When we drove the Peugeot RCZ last year, we loved it so much that we jumped at the chance to try out its range-topping model, the RCZ R.
Given a serious working over by Peugeot’s specialist motorsports arm, Peugeot Sport, the RCZ R posts some pretty lofty performance figures, and it’s the most powerful production car you can buy from a French brand at the moment. You know things are getting hardcore when phrases like “carbon fibre” and “used in F1″ are dripping off the spec sheet.
But is it necessarily an improvement? We’re finding out…
While the overall look of the RCZ is pretty stunning there were a couple of details we didn’t really get on with when we drove the diesel version. The first of these was the silvered rails that form the roof pillars and the good news is that these are gone in the R, replaced by a pair of matte black offerings. The difference this makes can’t be overstated, especially on a black car such as the one on test – no longer is the passenger space set apart from the body, rather it’s tied to it.
Also disappearing on the R is the retractable rear spoiler because it’s now a fixed unit. It’s not a particularly gaudy one and in all honesty we drove the regular car with the wing deployed most of the time anyway, but it does somewhat alter the pretty smooth lines at the back of the car. It’s easier to wash though!
Thankfully, much of the rest of the car is unchanged. The bubble roof remains – now finished in carbon fibre rather than a plain black panel – and with the rest of the car finished in a high gloss Nera Black it has a pretty menacing appearance. There are little accents here and there to enhance this, such as Xenon headlamps, unique “R” alloys, massive two-piston brake calipers finished in red and polished twin tailpipes.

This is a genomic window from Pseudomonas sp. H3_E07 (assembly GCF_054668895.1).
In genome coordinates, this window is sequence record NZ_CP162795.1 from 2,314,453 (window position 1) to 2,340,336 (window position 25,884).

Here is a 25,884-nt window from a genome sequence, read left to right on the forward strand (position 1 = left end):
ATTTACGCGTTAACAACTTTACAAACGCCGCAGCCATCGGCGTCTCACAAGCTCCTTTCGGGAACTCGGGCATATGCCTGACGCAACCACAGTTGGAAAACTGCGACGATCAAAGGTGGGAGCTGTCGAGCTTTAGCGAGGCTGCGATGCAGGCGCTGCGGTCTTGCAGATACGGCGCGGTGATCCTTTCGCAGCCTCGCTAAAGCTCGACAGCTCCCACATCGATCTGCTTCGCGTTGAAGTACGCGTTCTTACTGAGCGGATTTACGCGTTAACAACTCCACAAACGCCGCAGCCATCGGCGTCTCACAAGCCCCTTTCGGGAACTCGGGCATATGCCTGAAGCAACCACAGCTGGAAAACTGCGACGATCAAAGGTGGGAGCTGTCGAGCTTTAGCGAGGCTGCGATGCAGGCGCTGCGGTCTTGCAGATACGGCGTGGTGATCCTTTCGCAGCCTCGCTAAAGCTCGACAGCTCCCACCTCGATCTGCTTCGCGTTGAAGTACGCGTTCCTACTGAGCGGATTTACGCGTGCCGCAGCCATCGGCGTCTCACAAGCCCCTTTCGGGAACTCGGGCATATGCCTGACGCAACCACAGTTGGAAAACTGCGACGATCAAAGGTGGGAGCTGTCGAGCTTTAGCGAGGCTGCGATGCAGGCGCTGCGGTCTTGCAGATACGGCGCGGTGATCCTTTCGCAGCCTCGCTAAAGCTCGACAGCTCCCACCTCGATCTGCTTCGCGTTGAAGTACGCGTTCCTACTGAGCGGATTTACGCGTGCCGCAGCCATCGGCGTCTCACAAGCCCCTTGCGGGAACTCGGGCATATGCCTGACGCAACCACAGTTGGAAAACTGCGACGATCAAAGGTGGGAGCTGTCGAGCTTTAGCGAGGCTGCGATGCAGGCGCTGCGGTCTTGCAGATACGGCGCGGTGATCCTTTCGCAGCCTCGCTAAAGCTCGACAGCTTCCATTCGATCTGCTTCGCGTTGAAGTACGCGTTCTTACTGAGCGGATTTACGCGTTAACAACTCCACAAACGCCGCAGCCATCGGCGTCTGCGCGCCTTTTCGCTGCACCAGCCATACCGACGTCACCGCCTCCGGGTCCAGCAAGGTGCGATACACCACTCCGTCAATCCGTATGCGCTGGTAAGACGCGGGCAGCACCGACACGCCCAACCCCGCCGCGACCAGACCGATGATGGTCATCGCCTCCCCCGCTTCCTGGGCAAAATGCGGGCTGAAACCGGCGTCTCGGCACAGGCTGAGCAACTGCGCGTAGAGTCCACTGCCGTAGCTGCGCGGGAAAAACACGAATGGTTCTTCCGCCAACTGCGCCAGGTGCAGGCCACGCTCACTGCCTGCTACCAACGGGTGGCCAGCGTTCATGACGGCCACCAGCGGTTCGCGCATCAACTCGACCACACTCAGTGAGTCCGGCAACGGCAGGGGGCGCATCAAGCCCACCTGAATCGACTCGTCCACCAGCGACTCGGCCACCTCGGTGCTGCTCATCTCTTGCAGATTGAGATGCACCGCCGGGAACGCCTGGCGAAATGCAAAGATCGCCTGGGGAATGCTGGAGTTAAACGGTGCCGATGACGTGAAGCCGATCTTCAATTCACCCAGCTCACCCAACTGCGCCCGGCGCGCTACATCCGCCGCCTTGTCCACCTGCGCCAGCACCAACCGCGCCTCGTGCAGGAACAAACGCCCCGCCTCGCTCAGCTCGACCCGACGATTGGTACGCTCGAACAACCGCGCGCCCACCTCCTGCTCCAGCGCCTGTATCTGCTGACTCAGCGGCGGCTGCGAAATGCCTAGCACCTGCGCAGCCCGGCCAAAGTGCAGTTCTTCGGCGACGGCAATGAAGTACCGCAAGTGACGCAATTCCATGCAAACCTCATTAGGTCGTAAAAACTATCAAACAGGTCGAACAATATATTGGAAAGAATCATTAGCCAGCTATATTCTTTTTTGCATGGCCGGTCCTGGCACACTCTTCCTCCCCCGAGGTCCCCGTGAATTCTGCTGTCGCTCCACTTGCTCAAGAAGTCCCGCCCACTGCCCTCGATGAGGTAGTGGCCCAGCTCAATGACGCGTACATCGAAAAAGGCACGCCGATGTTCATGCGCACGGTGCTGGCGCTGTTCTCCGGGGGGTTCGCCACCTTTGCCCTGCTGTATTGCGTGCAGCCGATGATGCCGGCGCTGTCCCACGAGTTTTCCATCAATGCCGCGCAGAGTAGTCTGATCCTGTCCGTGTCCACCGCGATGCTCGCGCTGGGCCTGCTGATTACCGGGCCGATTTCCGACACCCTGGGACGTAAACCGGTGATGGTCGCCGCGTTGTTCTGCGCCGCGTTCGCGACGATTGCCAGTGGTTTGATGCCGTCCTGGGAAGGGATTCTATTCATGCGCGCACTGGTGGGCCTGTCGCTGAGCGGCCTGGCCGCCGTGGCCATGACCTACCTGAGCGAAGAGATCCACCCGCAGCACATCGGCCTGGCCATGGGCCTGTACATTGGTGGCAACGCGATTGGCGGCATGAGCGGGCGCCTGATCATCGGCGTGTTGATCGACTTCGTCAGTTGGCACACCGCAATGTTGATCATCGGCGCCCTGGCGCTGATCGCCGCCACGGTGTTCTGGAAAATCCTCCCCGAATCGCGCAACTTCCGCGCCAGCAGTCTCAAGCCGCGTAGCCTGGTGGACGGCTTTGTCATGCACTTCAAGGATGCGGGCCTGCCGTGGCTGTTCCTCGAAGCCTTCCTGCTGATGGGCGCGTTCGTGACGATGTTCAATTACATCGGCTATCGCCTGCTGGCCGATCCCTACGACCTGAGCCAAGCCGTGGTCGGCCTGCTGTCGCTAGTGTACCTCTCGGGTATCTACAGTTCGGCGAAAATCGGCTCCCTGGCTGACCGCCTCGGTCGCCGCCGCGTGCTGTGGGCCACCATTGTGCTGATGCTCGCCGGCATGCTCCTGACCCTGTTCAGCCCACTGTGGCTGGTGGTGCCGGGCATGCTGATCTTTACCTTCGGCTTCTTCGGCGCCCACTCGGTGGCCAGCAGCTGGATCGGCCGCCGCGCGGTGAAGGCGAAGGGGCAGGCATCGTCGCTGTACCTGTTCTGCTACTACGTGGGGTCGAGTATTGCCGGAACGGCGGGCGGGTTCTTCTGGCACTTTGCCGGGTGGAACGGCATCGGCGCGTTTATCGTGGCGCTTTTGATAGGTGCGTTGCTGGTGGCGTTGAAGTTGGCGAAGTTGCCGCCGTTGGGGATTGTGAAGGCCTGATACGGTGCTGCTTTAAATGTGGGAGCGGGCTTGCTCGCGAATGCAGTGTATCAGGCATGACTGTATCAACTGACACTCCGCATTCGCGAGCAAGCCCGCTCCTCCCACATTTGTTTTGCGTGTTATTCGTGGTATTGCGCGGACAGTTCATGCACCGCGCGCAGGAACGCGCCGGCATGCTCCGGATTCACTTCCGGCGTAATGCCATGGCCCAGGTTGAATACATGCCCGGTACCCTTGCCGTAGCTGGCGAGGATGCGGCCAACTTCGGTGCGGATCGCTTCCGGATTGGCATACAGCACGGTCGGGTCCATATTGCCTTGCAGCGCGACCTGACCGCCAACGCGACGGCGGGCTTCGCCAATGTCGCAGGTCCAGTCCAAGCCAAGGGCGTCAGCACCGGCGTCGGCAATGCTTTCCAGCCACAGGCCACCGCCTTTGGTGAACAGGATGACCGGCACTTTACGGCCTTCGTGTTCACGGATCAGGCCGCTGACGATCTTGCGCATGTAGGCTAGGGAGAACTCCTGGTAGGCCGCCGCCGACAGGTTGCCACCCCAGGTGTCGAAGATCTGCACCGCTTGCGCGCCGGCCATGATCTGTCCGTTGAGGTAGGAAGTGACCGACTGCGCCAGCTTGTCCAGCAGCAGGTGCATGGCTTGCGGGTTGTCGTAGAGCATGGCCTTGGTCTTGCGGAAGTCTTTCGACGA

To go with the distinctive exterior, the R gets its own interior too. There’s essentially no change to the layout whatsoever aside from the spoiler position button being replaced with an “R” badge (one of nine we spotted), but the materials and particularly the seats are unique to the R.
Pretty much everything you can lay your hands on is trimmed in black leather with red stitching. The sports seats themselves are part Alcantara, part leather with, as you can probably guess, red stitching (and more R logos) and the rear seats are finished to match.
There are still some foibles with scratchy plastics low down though, again the most noticeable being the trim piece that sits on the transmission tunnel and the panel around and between the rear seats.
Retaining the RCZ’s layout means retaining that rather chunky and weirdly cheap folding sat nav screen which we’d rather wasn’t there. It also means borderline inaccessible rear seats but since few people can actually sit in them, accessing them shouldn’t be much of an issue. The sports front seats have made getting into the back even more of a difficult task – they’re even a little awkward to fold yourself round to even get into the front.
There is though plenty of room for front seat occupants and the pretty good boot remains unchanged. Storage space elsewhere is not terrific and the glovebox is still too small for anything larger than a DVD boxset and what cubbies there are can only barely fit a smartphone.
The R’s engine is something of a party piece. It’s a 1.6-litre turbocharged petrol engine, the same as you’d find in a Citroen DS3 or a Mini, but somewhat more potent. It throws 266hp to the front wheels. This engine produces a huge 166hp per litre – and no, that’s not a typo.
This is the first sign you’ll get of Peugeot Sport’s involvement in the car and if you’re not a fan of engineering, skip ahead to the next paragraph. The power output is achieved for the most part by a new twin-scroll turbocharger designed specifically for this application, but this is backed up by some pretty serious reworking of the majority of components. There’s F1-grade forged aluminium pistons for a start, while the engine block itself is heat treated before it’s even been milled.
The net result is way more power than is strictly necessary and it has been tweaked to give peak torque from a little under 2,000rpm through to 5,500rpm. There’s no noticeable turbo lag and power delivery is frighteningly linear. 0-60mph is done in under 6 seconds and the car is limited to 155mph – a top speed we have no reason to question at all.